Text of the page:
Turning Points
Pearl Harbor
Pearl Harbor was an attack on the U.S. military base on Oahu by Japan. The attack began at 7:55 AM on Sunday, December 7th, 1945. Relations had already been getting stagnant between the U.S. and Japan. Japan's increasing aggression wasn't something the U.S. liked, so they began to discontinue communications. Japan's attack didn't just decimate the base and kill many Americans, it ended America's neutrality.
America, although neutral, was helping out the allied forces. When Japan, an axis power, attacked, America entered the war. This drastically affected the war, since now America, always a heavy-hitter in wars, was on the allied side. Now America wasn't just supplying the allied forces, they were fighting alongside them.
Primary source: Newton Brook's Remembrance of the Helm's Ordeal
This is one soldier's account who was aboard a ship as the Japanese attacked. He briefly describes what happened while he was there.
This shows which ships were damaged.
This is a picture of a ship exploding.
Germany attacked the Soviets in Stalingrad, and the fighting went on for many months, until it ended in February 2nd 1943. The Russian (soviets) army fought Germany from inside, and forced the Germans into an intense, urban-war situation. A massive force of three Russian armies attacked from the outside, trapping the German army inside. The next day, two more soviet armies attacked, effectively crushing the German invasion.
This defeat hit the Germans hard. It threw Hitler's offensive in the Soviet Union into total disarray. Aside from that, the really important part was the actual battle. It was one of the bloodiest in history, with the Soviets losing an estimated 500,000 men and the Germans losing about 300,000. Civilian casualties are thought to be even higher. This is often thought to be the main turning point in WWII.
Primary Source: Survivors of Stalingrad
This is a Youtube video of part of a movie called Survivors of Stalingrad. This video shows many images, and has some captions of speech from the survivors. One quote said that they were unable to bury anymore dead soldiers, and that they had been piled up liked chopped wood.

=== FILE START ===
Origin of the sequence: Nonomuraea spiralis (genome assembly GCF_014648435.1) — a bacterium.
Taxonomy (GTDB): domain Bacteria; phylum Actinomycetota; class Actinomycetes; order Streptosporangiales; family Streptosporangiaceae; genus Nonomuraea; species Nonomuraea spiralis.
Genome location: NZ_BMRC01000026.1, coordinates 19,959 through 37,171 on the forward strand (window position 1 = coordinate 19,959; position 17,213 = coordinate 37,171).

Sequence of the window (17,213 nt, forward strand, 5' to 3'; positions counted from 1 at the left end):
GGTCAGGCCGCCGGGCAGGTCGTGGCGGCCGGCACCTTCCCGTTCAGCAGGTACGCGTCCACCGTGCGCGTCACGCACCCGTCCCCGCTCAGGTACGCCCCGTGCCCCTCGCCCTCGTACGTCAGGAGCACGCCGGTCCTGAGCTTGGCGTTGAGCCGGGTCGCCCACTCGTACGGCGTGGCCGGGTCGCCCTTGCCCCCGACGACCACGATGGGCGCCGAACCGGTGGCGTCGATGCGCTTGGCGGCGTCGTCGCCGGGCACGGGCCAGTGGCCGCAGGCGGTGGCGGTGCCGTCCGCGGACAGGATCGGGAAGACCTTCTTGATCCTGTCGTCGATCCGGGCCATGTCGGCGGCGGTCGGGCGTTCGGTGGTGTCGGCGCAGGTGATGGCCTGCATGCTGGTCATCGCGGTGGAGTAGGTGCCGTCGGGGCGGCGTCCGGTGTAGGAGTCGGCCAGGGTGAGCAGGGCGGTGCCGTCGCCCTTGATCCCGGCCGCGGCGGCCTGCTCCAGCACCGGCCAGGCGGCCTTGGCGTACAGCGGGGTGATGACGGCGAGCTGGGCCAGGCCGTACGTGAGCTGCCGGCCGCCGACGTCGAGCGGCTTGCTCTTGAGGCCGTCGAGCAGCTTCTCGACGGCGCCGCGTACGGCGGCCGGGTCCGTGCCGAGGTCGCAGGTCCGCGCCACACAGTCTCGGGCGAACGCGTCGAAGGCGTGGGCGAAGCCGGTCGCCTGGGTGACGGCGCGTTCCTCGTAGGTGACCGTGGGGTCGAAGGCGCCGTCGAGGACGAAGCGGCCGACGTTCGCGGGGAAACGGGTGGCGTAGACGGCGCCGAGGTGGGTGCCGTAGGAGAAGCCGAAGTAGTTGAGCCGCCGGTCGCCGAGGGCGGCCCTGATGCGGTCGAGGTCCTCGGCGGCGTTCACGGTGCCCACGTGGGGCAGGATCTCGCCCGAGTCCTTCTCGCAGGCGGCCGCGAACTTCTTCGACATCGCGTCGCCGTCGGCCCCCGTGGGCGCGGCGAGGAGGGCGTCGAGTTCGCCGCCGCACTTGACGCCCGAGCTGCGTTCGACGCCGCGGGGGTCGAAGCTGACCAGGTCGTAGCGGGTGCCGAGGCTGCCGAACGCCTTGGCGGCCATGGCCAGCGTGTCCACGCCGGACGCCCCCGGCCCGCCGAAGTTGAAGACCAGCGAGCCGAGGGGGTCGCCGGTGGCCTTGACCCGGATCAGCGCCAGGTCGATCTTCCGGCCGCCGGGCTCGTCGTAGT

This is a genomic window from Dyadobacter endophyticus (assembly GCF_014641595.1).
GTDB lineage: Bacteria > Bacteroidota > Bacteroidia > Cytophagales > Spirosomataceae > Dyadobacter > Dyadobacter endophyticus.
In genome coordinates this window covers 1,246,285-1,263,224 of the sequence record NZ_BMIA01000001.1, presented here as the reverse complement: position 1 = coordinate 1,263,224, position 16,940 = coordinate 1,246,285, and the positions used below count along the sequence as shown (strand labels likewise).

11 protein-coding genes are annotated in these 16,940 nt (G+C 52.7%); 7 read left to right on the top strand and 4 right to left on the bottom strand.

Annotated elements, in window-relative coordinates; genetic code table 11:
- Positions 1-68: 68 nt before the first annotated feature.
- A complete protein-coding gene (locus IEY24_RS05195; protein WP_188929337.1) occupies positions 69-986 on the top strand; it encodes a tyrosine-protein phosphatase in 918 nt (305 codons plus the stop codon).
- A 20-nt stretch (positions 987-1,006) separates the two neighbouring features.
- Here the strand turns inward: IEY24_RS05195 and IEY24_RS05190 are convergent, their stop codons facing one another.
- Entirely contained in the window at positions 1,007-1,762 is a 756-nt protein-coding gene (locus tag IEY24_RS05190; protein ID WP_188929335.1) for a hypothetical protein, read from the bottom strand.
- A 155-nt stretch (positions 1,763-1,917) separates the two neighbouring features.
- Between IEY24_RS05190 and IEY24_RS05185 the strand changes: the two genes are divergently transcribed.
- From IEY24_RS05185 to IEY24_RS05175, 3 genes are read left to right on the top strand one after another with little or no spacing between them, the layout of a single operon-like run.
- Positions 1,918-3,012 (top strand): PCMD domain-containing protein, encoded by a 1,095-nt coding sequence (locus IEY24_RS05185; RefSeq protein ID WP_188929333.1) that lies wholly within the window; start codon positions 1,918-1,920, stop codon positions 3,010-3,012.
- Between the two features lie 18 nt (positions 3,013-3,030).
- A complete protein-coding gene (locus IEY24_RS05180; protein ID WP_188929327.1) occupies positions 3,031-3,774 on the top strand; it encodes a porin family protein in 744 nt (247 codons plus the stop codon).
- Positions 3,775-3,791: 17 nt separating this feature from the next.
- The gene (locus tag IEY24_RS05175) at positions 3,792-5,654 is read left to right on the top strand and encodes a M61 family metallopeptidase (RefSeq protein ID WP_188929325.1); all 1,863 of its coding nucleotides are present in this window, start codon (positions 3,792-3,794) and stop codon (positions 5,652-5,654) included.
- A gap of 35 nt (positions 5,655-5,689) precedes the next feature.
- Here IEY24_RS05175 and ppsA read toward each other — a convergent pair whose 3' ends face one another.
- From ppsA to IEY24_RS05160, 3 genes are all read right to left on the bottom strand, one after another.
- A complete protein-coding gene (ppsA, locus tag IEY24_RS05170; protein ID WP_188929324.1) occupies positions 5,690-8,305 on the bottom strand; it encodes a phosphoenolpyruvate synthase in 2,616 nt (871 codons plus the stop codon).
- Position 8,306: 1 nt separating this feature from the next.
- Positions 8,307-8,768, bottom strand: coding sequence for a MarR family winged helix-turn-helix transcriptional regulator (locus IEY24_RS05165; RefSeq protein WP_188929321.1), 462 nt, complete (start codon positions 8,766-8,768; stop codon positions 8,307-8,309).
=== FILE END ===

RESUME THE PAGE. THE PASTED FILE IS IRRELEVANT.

This map depicts the German front as the Russians made their counterattack.
This shows soldiers near a house that has been destroyed, probably from shelling.
The Atomic Bombs
The bombs dropped on Hiroshima and Nagasaki pretty much ended the war, as Japan surrendered. Tens of thousands died in both cities, and large parts of the cities were leveled. Not only did many Japanese die from the initial blast, even more died radiation-related deaths, possibly years later.
This was important because it was the end of the war. Not only that, it was the first and only time nuclear weapons have ever been used. Seeing the damage caused by these weapons inspired many other countries to want build their own weapons, which eventually lead to an arms race. After Japan surrendered, U.S. soldiers occupied the two bombed cities, which of course caused political repercussions.
Primary Source: Survivor of the Bombs
This is an interview with a woman who was just a schoolgirl at the time of the atomic bomb.
This is both a map and a picture, as it is a screenclipping of two pictures together. It is from the Wikipedia article on the atomic bombs. The left picture depicts Hiroshima before the bomb, and the right picture depicts Hiroshima afterward.
Picture Bibliography (from top to bottom)